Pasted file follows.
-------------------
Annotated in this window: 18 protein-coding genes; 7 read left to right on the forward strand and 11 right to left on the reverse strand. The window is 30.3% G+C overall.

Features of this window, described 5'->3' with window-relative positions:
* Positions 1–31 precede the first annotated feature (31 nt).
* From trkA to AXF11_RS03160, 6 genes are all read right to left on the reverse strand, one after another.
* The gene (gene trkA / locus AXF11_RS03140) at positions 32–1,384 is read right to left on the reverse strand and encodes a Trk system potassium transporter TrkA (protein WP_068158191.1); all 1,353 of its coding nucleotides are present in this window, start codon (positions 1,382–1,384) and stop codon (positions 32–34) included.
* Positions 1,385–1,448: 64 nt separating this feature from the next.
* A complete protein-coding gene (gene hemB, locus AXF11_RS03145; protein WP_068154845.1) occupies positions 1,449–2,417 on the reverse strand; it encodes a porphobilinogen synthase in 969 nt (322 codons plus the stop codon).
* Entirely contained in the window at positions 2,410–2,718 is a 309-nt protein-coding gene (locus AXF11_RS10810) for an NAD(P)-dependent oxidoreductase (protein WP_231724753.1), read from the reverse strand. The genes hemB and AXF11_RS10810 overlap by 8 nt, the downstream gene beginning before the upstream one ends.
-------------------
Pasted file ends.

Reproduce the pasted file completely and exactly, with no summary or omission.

Annotated in this window: 18 protein-coding genes; 7 read left to right on the forward strand and 11 right to left on the reverse strand. The window is 30.3% G+C overall.

Features of this window, described 5'->3' with window-relative positions:
* Positions 1–31 precede the first annotated feature (31 nt).
* From trkA to AXF11_RS03160, 6 genes are all read right to left on the reverse strand, one after another.
* The gene (gene trkA / locus AXF11_RS03140) at positions 32–1,384 is read right to left on the reverse strand and encodes a Trk system potassium transporter TrkA (protein WP_068158191.1); all 1,353 of its coding nucleotides are present in this window, start codon (positions 1,382–1,384) and stop codon (positions 32–34) included.
* Positions 1,385–1,448: 64 nt separating this feature from the next.
* A complete protein-coding gene (gene hemB, locus AXF11_RS03145; protein WP_068154845.1) occupies positions 1,449–2,417 on the reverse strand; it encodes a porphobilinogen synthase in 969 nt (322 codons plus the stop codon).
* Entirely contained in the window at positions 2,410–2,718 is a 309-nt protein-coding gene (locus AXF11_RS10810) for an NAD(P)-dependent oxidoreductase (protein WP_231724753.1), read from the reverse strand. The genes hemB and AXF11_RS10810 overlap by 8 nt, the downstream gene beginning before the upstream one ends.